The question persists? Are these recent efforts baby steps into a larger control of emissions under a potential facility cap (SEE Facility Cap )? While no new details have emerged, the concept is alive and well. The SFI, due this summer will decide its fate. For now.

Regardless of the facility cap’s ultimate fate, CARB is seeking to send a strong signal with the development of the cold storage rule and the eventual release of the SFI as well as the mobile source strategy within the statewide SIP that they will not be backing off from their plans, despite local developments. 


Friday, March 25, 2016

NOx and NAAQs and SIPs, Oh My!

Shift in local air board politics brings state into the fold on localized risks

For anyone who is remotely interested in southern California’s Air Quality, these past couple weeks have been chalk full of major developments that may or may not sit well depending on which side of the smokestack you are on.

Late last year, the SCAQMD Board adopted a less stringent NOx standard for stationary sources within the District. Since then, many have mused that jobs and the economy in southern California can now breathe a sigh of relief; the local economy was finally being considered in future air quality planning efforts.

In February, keeping with the importance of the southern California economy, the newly minted republican majority sitting on the AQMD Board removed a hurdle to their redirected efforts when they unceremoniously sacked long time Executive Director of SCAQMD, Dr. Barry Wallerstein.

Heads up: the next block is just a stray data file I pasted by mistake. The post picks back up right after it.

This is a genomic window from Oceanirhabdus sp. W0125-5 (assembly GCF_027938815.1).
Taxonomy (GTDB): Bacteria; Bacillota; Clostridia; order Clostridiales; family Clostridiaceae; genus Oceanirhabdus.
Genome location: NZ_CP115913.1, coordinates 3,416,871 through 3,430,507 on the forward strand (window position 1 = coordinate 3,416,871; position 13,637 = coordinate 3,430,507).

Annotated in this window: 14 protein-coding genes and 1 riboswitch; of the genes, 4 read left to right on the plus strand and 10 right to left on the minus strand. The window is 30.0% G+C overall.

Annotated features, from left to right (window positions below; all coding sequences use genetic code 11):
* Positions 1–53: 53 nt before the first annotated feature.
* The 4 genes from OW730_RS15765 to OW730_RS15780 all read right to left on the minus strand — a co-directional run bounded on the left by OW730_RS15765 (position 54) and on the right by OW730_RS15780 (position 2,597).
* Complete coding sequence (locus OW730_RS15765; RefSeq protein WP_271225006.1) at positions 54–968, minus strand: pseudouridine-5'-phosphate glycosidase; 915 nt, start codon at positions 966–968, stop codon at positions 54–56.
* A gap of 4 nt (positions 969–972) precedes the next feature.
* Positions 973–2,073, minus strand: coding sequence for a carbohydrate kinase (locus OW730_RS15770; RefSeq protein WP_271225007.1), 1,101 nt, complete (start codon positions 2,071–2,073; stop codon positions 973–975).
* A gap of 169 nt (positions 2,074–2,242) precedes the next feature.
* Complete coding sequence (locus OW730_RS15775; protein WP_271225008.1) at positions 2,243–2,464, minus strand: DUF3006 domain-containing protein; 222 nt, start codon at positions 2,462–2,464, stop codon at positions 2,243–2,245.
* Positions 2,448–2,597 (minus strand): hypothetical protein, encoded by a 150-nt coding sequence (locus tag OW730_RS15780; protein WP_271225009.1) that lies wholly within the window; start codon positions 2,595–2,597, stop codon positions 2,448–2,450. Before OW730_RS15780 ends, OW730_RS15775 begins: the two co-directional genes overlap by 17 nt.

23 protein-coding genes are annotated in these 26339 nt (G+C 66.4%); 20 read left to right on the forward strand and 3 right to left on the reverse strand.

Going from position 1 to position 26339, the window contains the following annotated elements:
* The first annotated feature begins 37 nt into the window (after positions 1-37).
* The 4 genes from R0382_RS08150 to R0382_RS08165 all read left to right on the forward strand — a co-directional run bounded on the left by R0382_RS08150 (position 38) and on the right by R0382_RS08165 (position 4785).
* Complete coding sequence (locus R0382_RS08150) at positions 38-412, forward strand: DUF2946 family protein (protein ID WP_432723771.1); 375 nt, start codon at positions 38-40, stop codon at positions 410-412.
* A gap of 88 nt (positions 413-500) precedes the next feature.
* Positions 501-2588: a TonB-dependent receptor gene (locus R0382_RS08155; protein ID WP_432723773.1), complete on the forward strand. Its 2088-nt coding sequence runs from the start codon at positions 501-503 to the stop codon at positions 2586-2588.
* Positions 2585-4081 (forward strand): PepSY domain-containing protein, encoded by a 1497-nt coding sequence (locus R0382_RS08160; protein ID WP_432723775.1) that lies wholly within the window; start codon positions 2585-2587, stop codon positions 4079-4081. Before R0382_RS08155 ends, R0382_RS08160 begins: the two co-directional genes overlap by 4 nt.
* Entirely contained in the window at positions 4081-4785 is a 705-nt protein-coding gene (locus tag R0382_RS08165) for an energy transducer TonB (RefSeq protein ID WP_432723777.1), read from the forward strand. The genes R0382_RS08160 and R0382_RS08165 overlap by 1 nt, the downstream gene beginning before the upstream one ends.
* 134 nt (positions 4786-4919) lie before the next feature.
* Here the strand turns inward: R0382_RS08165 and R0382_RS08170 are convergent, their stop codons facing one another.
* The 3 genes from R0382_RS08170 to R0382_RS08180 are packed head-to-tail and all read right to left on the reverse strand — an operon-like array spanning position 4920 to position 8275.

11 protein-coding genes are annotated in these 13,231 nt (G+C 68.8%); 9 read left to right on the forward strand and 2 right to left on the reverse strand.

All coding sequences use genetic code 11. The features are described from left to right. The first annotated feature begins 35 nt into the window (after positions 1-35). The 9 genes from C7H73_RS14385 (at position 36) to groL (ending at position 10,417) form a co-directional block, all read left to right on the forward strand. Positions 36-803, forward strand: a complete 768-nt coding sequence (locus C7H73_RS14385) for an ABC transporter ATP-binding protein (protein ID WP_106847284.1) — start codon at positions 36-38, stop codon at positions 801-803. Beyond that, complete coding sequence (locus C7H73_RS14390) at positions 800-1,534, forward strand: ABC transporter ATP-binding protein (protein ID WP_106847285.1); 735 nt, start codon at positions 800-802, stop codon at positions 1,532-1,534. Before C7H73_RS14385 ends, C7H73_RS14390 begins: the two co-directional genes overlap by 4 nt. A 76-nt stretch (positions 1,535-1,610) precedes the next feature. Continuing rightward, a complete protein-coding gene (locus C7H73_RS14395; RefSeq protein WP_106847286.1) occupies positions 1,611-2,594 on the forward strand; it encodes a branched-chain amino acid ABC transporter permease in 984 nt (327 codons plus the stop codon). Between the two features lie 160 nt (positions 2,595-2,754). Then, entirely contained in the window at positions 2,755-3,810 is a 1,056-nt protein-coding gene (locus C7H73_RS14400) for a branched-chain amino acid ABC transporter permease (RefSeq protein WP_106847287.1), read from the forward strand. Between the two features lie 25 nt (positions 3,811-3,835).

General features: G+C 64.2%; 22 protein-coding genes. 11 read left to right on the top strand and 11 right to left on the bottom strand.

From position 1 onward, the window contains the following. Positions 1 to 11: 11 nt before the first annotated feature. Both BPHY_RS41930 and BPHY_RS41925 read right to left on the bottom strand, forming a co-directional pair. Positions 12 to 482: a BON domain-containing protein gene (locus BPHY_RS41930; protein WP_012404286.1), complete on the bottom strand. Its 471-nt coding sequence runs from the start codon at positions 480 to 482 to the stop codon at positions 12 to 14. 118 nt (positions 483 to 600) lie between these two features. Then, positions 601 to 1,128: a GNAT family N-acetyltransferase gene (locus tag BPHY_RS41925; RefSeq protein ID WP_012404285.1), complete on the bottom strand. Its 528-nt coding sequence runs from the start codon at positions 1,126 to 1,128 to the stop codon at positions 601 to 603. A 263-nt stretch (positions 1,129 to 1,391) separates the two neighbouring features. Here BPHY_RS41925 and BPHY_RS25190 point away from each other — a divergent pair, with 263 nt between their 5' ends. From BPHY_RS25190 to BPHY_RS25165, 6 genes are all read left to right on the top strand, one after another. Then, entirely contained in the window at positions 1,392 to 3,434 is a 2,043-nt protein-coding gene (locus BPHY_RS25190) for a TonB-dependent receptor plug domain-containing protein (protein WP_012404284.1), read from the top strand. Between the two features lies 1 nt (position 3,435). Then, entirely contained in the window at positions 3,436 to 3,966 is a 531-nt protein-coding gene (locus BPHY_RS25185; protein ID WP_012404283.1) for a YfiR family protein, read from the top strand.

Despite criticism, opposition and litigation, the Board has maintained their stance and the removal of Dr. Wallerstein is a blatant indication that things will be different in the South Coast. The firing was immediately met with the threat of expanding the Board with community, health and environmental representatives through state legislation, but, until such a bill comes to pass, we can expect more of the same from those on the Board. For now.

On the flip side of the political shift are legal commitments to maintaining national ambient air quality standards (NAAQS) or at least endeavoring to get there with the utmost haste. Just last week,  the EPA described the existing SCAQMD NOx plan for stationary sources as “ineffective” as it is  not achieving the needed reductions due to an “artificially low” price for credits in the local cap and trade program.  While the EPA has brought the existing plan into question, CARB has publically stated that the recent amendments to the existing plan adopted last year “falls short” of the needed reductions to meet NAAQS.

The SCAQMD responded to EPA by claiming that the recent amendments adopted in December would address the insufficient reductions in the existing plan once when they were submitted as part of the larger Air Quality Management Plan (AQMP) that is due later this summer.

The question does persist, how will the amendments that are described as falling short by CARB, help fix a plan that itself has been deemed by EPA as falling short ?

The state will be hard pressed to approve any plan that doesn't measure up to federal guidelines, especially since CARB is ultimately accountable to the EPA. The mounting drama should all be coming to a head this summer when the South Coast AQMP and the statewide SIP are released.